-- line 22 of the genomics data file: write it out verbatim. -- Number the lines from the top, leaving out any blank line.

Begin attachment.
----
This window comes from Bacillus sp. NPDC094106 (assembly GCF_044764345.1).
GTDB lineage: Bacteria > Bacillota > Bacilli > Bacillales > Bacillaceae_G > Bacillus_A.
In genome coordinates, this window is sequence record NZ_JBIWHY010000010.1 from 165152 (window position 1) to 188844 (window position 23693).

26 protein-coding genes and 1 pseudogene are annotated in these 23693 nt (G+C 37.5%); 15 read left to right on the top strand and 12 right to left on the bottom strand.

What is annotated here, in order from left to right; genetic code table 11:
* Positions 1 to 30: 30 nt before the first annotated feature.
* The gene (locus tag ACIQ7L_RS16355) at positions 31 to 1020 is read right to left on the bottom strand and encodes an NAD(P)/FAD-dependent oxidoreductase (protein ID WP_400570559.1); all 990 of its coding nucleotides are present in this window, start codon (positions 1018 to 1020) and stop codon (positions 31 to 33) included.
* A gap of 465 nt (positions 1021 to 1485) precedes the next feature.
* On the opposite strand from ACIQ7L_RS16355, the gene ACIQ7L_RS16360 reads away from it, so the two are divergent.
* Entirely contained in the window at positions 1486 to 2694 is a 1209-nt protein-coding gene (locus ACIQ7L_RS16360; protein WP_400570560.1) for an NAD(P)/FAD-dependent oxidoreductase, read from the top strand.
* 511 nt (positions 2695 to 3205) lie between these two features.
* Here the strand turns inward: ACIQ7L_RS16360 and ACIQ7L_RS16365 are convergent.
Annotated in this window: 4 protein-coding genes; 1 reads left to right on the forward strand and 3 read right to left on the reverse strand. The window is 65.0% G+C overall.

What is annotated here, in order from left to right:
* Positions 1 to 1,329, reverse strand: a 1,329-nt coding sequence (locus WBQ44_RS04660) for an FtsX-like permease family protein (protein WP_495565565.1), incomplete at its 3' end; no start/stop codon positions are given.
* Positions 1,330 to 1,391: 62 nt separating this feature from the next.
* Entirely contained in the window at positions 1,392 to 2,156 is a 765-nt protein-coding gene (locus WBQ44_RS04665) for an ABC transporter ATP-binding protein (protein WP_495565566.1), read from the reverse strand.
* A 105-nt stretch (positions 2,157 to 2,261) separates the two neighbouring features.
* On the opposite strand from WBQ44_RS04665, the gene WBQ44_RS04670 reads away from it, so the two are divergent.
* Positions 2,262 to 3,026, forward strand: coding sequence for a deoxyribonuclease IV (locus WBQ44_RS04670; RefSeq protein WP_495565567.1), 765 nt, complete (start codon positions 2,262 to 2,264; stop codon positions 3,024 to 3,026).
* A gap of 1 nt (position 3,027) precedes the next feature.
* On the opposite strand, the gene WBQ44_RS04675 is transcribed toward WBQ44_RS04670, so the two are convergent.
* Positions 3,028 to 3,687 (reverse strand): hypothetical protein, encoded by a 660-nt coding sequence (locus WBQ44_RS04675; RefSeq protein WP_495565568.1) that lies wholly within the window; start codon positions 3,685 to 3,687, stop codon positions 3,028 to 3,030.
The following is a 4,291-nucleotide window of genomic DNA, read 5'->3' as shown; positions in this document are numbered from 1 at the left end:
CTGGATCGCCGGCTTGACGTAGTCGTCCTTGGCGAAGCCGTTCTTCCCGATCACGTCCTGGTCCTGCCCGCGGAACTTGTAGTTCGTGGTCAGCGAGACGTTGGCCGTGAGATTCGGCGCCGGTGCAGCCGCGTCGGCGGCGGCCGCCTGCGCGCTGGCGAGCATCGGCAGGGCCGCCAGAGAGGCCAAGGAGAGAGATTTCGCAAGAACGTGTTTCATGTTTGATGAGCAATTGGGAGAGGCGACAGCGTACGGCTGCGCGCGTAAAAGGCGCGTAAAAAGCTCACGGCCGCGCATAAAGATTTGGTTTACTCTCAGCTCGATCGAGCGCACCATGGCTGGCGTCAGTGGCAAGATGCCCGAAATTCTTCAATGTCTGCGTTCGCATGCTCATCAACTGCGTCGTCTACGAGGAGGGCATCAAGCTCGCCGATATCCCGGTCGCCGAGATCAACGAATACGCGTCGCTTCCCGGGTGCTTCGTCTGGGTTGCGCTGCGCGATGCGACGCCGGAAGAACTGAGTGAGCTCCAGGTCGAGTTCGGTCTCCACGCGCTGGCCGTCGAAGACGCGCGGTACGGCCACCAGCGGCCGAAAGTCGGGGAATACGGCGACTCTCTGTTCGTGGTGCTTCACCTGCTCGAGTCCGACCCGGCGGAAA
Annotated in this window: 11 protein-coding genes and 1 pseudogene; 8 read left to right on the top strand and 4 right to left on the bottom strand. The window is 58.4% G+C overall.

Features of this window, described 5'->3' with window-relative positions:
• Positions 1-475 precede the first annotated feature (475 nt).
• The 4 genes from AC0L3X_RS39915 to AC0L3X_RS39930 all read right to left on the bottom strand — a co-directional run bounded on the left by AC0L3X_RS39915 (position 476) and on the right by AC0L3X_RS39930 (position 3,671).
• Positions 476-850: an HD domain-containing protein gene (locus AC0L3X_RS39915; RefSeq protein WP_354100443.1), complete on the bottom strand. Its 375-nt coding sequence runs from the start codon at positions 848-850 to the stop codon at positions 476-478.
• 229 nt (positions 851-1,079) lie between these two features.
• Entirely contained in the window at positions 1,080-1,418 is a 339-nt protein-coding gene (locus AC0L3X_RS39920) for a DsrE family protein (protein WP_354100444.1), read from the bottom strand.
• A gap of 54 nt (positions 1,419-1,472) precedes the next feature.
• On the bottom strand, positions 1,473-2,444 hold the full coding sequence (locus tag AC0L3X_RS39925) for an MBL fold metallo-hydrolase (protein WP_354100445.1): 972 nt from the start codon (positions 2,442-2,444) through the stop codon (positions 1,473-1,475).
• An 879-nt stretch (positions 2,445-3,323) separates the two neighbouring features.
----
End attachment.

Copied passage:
* On the opposite strand, the gene WBQ44_RS04675 is transcribed toward WBQ44_RS04670, so the two are convergent.